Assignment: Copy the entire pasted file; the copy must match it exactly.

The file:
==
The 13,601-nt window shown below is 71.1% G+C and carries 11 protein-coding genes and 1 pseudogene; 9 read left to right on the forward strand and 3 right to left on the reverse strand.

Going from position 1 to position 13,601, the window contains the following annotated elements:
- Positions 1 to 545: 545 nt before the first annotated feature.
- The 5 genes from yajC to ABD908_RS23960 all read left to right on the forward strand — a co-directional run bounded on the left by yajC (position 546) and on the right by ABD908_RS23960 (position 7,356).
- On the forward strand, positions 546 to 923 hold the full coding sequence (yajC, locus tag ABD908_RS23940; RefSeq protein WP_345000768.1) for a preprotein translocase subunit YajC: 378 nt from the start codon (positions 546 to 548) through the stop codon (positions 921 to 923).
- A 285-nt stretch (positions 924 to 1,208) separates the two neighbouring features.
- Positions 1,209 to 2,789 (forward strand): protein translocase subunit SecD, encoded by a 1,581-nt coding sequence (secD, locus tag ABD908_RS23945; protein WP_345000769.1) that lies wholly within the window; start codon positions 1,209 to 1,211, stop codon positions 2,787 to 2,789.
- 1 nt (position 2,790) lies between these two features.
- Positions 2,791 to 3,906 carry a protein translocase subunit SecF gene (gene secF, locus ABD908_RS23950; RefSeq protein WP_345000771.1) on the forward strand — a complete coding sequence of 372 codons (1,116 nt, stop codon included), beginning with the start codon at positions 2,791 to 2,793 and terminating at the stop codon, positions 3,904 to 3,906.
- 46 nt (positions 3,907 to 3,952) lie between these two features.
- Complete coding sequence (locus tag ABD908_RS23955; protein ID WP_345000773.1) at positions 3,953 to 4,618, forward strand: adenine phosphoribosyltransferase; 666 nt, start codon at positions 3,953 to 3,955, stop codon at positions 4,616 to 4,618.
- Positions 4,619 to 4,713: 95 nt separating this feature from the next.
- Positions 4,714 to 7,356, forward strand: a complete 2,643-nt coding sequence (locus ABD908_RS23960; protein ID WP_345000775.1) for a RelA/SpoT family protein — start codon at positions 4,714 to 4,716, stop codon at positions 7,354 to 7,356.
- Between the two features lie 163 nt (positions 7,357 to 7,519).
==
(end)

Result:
The 13,601-nt window shown below is 71.1% G+C and carries 11 protein-coding genes and 1 pseudogene; 9 read left to right on the forward strand and 3 right to left on the reverse strand.

Going from position 1 to position 13,601, the window contains the following annotated elements:
- Positions 1 to 545: 545 nt before the first annotated feature.
- The 5 genes from yajC to ABD908_RS23960 all read left to right on the forward strand — a co-directional run bounded on the left by yajC (position 546) and on the right by ABD908_RS23960 (position 7,356).
- On the forward strand, positions 546 to 923 hold the full coding sequence (yajC, locus tag ABD908_RS23940; RefSeq protein WP_345000768.1) for a preprotein translocase subunit YajC: 378 nt from the start codon (positions 546 to 548) through the stop codon (positions 921 to 923).
- A 285-nt stretch (positions 924 to 1,208) separates the two neighbouring features.
- Positions 1,209 to 2,789 (forward strand): protein translocase subunit SecD, encoded by a 1,581-nt coding sequence (secD, locus tag ABD908_RS23945; protein WP_345000769.1) that lies wholly within the window; start codon positions 1,209 to 1,211, stop codon positions 2,787 to 2,789.
- 1 nt (position 2,790) lies between these two features.
- Positions 2,791 to 3,906 carry a protein translocase subunit SecF gene (gene secF, locus ABD908_RS23950; RefSeq protein WP_345000771.1) on the forward strand — a complete coding sequence of 372 codons (1,116 nt, stop codon included), beginning with the start codon at positions 2,791 to 2,793 and terminating at the stop codon, positions 3,904 to 3,906.
- 46 nt (positions 3,907 to 3,952) lie between these two features.
- Complete coding sequence (locus tag ABD908_RS23955; protein ID WP_345000773.1) at positions 3,953 to 4,618, forward strand: adenine phosphoribosyltransferase; 666 nt, start codon at positions 3,953 to 3,955, stop codon at positions 4,616 to 4,618.
- Positions 4,619 to 4,713: 95 nt separating this feature from the next.
- Positions 4,714 to 7,356, forward strand: a complete 2,643-nt coding sequence (locus ABD908_RS23960; protein ID WP_345000775.1) for a RelA/SpoT family protein — start codon at positions 4,714 to 4,716, stop codon at positions 7,354 to 7,356.
- Between the two features lie 163 nt (positions 7,357 to 7,519).